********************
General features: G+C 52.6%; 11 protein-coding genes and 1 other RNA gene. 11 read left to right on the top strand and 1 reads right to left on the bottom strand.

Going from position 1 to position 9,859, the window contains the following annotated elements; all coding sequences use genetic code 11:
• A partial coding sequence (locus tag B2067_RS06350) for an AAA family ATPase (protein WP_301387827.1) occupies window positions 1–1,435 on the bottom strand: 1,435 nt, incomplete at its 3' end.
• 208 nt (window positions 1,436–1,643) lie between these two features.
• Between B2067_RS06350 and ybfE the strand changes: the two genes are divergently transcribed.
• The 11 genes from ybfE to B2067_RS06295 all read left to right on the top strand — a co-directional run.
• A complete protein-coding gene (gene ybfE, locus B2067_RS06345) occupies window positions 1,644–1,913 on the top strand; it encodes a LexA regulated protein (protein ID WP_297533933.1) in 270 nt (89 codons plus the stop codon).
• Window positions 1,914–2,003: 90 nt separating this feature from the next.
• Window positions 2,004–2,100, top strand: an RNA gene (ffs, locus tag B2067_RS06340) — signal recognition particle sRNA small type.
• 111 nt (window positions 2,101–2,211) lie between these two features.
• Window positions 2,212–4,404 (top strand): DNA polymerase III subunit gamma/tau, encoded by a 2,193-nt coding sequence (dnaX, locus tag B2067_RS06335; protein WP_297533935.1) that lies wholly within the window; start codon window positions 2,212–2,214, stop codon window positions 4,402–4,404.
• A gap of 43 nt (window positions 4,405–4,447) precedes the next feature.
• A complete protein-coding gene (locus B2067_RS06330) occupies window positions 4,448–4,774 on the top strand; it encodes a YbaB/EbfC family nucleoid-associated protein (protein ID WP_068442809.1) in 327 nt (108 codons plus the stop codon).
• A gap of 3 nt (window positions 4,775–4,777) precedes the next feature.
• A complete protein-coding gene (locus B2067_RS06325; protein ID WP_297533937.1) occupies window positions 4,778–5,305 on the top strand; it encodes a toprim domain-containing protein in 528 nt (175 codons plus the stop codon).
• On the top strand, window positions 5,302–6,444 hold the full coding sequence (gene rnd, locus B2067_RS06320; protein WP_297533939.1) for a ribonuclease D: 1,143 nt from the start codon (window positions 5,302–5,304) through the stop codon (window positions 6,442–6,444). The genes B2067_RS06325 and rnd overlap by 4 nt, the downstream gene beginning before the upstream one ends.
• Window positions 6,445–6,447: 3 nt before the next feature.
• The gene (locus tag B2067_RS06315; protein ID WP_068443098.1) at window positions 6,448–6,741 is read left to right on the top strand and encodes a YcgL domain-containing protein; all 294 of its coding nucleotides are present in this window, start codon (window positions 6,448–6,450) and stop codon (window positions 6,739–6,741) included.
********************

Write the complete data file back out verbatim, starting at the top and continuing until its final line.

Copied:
General features: G+C 52.6%; 11 protein-coding genes and 1 other RNA gene. 11 read left to right on the top strand and 1 reads right to left on the bottom strand.

Going from position 1 to position 9,859, the window contains the following annotated elements; all coding sequences use genetic code 11:
• A partial coding sequence (locus tag B2067_RS06350) for an AAA family ATPase (protein WP_301387827.1) occupies window positions 1–1,435 on the bottom strand: 1,435 nt, incomplete at its 3' end.
• 208 nt (window positions 1,436–1,643) lie between these two features.
• Between B2067_RS06350 and ybfE the strand changes: the two genes are divergently transcribed.
• The 11 genes from ybfE to B2067_RS06295 all read left to right on the top strand — a co-directional run.
• A complete protein-coding gene (gene ybfE, locus B2067_RS06345) occupies window positions 1,644–1,913 on the top strand; it encodes a LexA regulated protein (protein ID WP_297533933.1) in 270 nt (89 codons plus the stop codon).
• Window positions 1,914–2,003: 90 nt separating this feature from the next.
• Window positions 2,004–2,100, top strand: an RNA gene (ffs, locus tag B2067_RS06340) — signal recognition particle sRNA small type.
• 111 nt (window positions 2,101–2,211) lie between these two features.
• Window positions 2,212–4,404 (top strand): DNA polymerase III subunit gamma/tau, encoded by a 2,193-nt coding sequence (dnaX, locus tag B2067_RS06335; protein WP_297533935.1) that lies wholly within the window; start codon window positions 2,212–2,214, stop codon window positions 4,402–4,404.
• A gap of 43 nt (window positions 4,405–4,447) precedes the next feature.
• A complete protein-coding gene (locus B2067_RS06330) occupies window positions 4,448–4,774 on the top strand; it encodes a YbaB/EbfC family nucleoid-associated protein (protein ID WP_068442809.1) in 327 nt (108 codons plus the stop codon).
• A gap of 3 nt (window positions 4,775–4,777) precedes the next feature.
• A complete protein-coding gene (locus B2067_RS06325; protein ID WP_297533937.1) occupies window positions 4,778–5,305 on the top strand; it encodes a toprim domain-containing protein in 528 nt (175 codons plus the stop codon).
• On the top strand, window positions 5,302–6,444 hold the full coding sequence (gene rnd, locus B2067_RS06320; protein WP_297533939.1) for a ribonuclease D: 1,143 nt from the start codon (window positions 5,302–5,304) through the stop codon (window positions 6,442–6,444). The genes B2067_RS06325 and rnd overlap by 4 nt, the downstream gene beginning before the upstream one ends.
• Window positions 6,445–6,447: 3 nt before the next feature.
• The gene (locus tag B2067_RS06315; protein ID WP_068443098.1) at window positions 6,448–6,741 is read left to right on the top strand and encodes a YcgL domain-containing protein; all 294 of its coding nucleotides are present in this window, start codon (window positions 6,448–6,450) and stop codon (window positions 6,739–6,741) included.